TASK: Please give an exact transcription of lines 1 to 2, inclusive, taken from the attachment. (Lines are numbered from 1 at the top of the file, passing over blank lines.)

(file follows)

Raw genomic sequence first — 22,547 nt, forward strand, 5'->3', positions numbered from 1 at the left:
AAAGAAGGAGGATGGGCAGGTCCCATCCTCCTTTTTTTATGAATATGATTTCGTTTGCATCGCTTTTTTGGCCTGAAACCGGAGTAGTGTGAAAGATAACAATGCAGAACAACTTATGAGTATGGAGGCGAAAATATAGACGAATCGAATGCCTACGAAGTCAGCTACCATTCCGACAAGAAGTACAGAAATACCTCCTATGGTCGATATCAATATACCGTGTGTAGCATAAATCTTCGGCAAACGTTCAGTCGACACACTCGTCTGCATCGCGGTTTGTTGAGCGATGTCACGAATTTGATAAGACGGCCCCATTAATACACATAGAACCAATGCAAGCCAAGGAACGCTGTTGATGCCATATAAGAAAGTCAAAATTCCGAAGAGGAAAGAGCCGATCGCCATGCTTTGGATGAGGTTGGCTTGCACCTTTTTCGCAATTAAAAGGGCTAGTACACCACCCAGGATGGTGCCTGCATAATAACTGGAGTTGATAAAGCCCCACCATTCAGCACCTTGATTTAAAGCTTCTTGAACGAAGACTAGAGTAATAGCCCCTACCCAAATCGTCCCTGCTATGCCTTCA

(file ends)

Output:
Raw genomic sequence first — 22,547 nt, forward strand, 5'->3', positions numbered from 1 at the left:
AAAGAAGGAGGATGGGCAGGTCCCATCCTCCTTTTTTTATGAATATGATTTCGTTTGCATCGCTTTTTTGGCCTGAAACCGGAGTAGTGTGAAAGATAACAATGCAGAACAACTTATGAGTATGGAGGCGAAAATATAGACGAATCGAATGCCTACGAAGTCAGCTACCATTCCGACAAGAAGTACAGAAATACCTCCTATGGTCGATATCAATATACCGTGTGTAGCATAAATCTTCGGCAAACGTTCAGTCGACACACTCGTCTGCATCGCGGTTTGTTGAGCGATGTCACGAATTTGATAAGACGGCCCCATTAATACACATAGAACCAATGCAAGCCAAGGAACGCTGTTGATGCCATATAAGAAAGTCAAAATTCCGAAGAGGAAAGAGCCGATCGCCATGCTTTGGATGAGGTTGGCTTGCACCTTTTTCGCAATTAAAAGGGCTAGTACACCACCCAGGATGGTGCCTGCATAATAACTGGAGTTGATAAAGCCCCACCATTCAGCACCTTGATTTAAAGCTTCTTGAACGAAGACTAGAGTAATAGCCCCTACCCAAATCGTCCCTGCTATGCCTTCA